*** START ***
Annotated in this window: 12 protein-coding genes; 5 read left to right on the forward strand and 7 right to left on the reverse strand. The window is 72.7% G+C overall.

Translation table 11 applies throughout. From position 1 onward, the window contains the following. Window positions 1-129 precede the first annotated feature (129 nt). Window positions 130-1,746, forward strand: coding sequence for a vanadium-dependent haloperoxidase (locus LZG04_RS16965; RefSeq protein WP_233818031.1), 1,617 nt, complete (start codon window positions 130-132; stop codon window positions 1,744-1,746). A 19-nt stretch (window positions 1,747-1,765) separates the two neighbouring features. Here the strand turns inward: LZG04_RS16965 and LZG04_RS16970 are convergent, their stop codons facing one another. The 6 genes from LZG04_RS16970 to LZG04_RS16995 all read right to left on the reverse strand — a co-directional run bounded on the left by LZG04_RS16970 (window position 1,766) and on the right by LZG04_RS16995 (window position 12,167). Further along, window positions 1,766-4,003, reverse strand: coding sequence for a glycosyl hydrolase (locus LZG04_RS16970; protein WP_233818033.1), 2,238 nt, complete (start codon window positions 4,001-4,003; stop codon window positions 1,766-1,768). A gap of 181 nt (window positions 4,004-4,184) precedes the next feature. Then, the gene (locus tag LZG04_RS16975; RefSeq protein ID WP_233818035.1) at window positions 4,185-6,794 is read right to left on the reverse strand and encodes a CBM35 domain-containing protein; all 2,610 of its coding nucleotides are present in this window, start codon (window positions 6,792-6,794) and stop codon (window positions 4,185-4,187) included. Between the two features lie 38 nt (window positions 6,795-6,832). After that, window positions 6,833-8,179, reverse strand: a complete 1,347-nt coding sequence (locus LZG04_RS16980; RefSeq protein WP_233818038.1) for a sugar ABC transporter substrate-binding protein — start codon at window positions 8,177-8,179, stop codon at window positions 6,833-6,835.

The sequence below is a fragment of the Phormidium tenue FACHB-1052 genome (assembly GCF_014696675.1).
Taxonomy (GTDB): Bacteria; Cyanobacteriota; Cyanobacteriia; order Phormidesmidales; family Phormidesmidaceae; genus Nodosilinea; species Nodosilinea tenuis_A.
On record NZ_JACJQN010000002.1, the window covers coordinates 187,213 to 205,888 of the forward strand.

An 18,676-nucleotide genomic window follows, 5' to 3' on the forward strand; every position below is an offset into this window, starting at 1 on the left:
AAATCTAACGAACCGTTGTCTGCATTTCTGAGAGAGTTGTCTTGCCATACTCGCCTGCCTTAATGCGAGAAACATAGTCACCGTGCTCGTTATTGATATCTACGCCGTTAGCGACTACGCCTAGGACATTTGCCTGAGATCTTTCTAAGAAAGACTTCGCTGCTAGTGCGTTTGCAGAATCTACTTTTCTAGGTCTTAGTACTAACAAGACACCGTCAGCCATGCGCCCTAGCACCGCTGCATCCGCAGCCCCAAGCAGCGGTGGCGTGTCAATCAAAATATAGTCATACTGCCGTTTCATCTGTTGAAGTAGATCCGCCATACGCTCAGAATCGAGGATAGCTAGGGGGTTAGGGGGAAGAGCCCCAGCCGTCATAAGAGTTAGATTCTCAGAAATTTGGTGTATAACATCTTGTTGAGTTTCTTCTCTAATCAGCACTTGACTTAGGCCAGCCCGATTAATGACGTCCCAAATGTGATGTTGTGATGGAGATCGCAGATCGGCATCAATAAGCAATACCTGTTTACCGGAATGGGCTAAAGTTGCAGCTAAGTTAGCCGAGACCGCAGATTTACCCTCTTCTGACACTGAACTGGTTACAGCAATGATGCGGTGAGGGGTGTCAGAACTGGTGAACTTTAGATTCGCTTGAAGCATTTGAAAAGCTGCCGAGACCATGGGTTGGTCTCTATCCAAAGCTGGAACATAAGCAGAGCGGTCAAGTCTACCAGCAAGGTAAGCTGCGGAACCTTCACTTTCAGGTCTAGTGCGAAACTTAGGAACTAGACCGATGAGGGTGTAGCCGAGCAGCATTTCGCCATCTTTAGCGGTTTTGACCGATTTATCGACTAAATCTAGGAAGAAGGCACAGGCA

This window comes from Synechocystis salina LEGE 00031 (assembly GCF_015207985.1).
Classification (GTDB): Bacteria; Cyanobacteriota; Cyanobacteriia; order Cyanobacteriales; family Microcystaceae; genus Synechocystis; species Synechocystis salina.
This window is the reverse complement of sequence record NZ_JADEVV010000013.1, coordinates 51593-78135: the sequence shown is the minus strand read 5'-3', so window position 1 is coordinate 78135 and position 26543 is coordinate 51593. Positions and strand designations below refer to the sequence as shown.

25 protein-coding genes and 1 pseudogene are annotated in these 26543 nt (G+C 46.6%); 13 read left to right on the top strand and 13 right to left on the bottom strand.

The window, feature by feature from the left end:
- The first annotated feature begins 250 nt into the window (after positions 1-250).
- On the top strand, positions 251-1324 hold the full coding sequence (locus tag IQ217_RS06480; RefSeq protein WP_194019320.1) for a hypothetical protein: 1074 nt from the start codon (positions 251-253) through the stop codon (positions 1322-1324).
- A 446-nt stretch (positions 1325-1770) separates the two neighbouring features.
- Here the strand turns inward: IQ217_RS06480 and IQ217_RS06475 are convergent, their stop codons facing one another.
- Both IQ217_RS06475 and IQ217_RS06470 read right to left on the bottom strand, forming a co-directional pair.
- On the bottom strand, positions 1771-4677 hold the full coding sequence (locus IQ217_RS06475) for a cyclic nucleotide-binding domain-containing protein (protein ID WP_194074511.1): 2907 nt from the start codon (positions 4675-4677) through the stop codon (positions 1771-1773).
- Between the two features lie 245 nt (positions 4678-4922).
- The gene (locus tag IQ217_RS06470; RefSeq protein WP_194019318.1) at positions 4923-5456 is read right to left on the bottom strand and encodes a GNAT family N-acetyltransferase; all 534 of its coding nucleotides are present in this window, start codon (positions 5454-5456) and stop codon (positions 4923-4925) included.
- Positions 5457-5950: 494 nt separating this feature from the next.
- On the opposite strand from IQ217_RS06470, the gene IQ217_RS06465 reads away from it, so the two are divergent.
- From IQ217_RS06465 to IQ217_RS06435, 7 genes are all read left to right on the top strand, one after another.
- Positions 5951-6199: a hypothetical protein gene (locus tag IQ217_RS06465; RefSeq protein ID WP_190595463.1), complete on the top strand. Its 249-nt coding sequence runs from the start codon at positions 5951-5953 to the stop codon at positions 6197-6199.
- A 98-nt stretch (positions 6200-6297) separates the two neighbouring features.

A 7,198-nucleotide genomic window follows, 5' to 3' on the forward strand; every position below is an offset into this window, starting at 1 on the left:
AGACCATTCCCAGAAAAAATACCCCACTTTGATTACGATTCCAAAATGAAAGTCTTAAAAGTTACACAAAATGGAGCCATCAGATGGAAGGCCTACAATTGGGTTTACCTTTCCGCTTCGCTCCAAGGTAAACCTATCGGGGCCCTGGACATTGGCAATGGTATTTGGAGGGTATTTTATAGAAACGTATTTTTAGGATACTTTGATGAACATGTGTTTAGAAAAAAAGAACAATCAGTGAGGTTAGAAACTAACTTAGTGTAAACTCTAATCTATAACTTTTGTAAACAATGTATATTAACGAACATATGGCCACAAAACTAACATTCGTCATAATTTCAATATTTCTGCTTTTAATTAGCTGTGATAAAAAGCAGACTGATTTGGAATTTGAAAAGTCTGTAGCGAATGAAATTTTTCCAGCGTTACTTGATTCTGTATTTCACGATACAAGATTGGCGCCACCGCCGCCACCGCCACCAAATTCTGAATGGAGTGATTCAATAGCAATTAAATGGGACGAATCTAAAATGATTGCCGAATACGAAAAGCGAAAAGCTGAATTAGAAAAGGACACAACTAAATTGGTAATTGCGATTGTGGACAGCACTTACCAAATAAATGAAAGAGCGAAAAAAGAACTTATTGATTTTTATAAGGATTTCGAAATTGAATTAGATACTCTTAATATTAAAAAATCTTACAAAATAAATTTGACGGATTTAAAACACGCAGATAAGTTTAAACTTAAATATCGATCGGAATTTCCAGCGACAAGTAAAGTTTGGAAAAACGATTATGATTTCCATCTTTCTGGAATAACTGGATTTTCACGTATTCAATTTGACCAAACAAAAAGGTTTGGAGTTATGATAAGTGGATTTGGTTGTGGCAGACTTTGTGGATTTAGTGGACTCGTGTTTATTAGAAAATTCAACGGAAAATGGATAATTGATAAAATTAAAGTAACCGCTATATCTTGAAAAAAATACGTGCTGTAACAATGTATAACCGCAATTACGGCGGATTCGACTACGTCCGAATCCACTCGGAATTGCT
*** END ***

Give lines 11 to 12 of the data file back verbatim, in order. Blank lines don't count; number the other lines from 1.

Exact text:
25 protein-coding genes and 1 pseudogene are annotated in these 26543 nt (G+C 46.6%); 13 read left to right on the top strand and 13 right to left on the bottom strand.

The window, feature by feature from the left end: